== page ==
If an engineer were building algorithms to set terms for pretrial probation, for instance, she might ask a judge to assess the data she’s using. Karthik calls this process of extracting a variety of perspectives “lensing.” He works to fit the “lens” of an expert in a given field into algorithms that can then learn to incorporate that expertise in their models. We believe this has implications for making tools that are both easier for humans to understand and can better reflect relevant factors.

Iyad Rahwan, a faculty member at the Media Lab, and his group are running a program called “Moral Machines.” Moral Machines uses a website to crowd-source millions of opinions on variants of the “trolley problem,” asking what tradeoffs in public safety might be ethically acceptable in the case of self-driving cars. Some have dismissed such tradeoffs as unlikely or theoretical, but Google filed a patent in 2015 called “Consideration of risks in active sensing for an autonomous vehicle,” which describes how a computer could assign weights, for example, to the risk and cost of a car hitting a pedestrian versus that car getting hit by an oncoming vehicle. In March, a pedestrian was killed by a self-driving car, the first such death recorded.

Kevin Esvelt, a genetic engineer and Media Lab faculty member, won praise for seeking input from residents of Nantucket and Martha’s Vineyard on his ideas for engineering a mouse that would be resistant to Lyme disease. He invited communities to govern the project, including the ability to terminate it at any time. His team would be the “technical hands,” which could mean working on a technology for a decade or more and then not being able to deploy it. That’s a big step for science.

We also need humans in the loop to develop the metrics that will fairly assess the costs and benefits of new technology. We know that many of the metrics we use to measure the success of the economy — for example gross domestic product, rates of unemployment, the rise and fall of the stock market — don’t include external costs to society and the environment. Already, technology and automation are reinforcing and exacerbating social injustice in the name of accuracy, speed, and economic progress.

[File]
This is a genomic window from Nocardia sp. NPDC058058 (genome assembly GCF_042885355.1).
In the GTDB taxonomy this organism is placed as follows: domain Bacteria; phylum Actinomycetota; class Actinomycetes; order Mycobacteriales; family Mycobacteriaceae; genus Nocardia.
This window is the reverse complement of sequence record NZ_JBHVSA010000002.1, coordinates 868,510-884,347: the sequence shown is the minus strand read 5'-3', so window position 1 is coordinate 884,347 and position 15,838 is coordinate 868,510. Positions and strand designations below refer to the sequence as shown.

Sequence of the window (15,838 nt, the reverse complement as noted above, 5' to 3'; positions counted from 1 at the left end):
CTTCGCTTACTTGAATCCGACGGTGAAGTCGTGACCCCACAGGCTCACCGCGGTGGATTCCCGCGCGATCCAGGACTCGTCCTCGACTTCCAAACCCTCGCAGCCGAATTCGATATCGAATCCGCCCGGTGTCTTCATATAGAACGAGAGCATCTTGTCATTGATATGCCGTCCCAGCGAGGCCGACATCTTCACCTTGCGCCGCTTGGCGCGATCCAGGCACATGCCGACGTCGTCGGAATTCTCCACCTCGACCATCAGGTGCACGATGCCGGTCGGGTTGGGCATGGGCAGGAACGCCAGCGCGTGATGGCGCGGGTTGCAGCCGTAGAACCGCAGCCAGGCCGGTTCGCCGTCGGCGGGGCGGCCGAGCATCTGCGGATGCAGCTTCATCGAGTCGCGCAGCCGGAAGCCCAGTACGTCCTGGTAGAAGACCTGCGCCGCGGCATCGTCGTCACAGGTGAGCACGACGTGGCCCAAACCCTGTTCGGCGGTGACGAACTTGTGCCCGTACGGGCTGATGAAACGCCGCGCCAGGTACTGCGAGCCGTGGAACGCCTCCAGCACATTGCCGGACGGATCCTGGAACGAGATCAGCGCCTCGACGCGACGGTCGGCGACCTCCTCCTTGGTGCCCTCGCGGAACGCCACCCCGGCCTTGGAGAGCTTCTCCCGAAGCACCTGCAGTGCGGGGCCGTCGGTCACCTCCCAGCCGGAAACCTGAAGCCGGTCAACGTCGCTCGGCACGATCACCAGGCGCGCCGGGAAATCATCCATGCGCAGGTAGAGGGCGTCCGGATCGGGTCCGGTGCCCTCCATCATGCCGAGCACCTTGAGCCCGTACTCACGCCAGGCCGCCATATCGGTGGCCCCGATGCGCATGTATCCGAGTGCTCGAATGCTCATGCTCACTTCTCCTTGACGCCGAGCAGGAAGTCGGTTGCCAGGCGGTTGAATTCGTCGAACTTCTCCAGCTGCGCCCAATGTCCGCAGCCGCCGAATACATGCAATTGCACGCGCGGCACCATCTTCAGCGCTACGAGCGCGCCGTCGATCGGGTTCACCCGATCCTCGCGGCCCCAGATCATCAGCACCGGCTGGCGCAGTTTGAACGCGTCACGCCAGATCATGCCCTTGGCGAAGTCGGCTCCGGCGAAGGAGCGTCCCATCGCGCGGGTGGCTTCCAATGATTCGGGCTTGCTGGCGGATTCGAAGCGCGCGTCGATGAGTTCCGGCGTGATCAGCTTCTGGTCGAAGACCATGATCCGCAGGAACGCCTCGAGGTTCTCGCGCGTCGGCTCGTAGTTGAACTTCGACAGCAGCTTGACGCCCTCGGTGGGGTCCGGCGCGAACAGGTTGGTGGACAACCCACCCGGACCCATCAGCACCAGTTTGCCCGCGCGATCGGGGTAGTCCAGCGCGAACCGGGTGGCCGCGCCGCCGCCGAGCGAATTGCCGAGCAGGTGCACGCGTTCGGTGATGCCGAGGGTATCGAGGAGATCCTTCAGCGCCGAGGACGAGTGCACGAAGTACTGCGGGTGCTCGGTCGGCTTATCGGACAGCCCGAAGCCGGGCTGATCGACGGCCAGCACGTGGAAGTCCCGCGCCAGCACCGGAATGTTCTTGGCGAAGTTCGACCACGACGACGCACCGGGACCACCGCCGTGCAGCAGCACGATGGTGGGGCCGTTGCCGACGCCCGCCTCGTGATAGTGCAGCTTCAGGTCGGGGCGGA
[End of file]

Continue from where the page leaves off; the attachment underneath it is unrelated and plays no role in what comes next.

Factories that once employed 300 people can now employ 20 because robots are much more efficient, much less prone to error, and faster at doing work. Some 2 million truck drivers may be wondering when they will be replaced by autonomous vehicles or drones. Emails now offer a menu of potential responses based on the AI in our computers and phones. How long until our inboxes decide to answer without consulting us?

Restoring balance within, between, and among systems will take time and effort, but more technologists are beginning to realize that their creations have dark sides. Elon Musk, Reid Hoffman, Sam Altman, and others are putting money and resources into trying to understand and mitigate the impact of AI. And there are technical ideas being investigated, like ways for civil society to “plug in” to platforms like Facebook and Google to conduct audits and monitor algorithms. Europe’s new General Data Protection Regulation, which becomes enforceable on May 28, will require social platforms to change the way they collect, store, and deploy the data they collect from their customers.

These are small, promising steps, but they are, in essence, efforts to put the genie back in the bottle. We need social advocates, lawyers, artists, philosophers, and other citizens to engage in designing extended intelligence from the outset. That may be the only way to reduce the social costs and increase the benefits of AI as it becomes embedded in our culture.

Joi Ito is director of the MIT Media Lab, coauthor of Whiplash: How to Survive Our Faster Future, and a columnist for WIRED.

This piece is part of a series exploring the impacts of artificial intelligence on civil liberties. The views expressed here do not necessarily reflect the views or positions of the ACLU.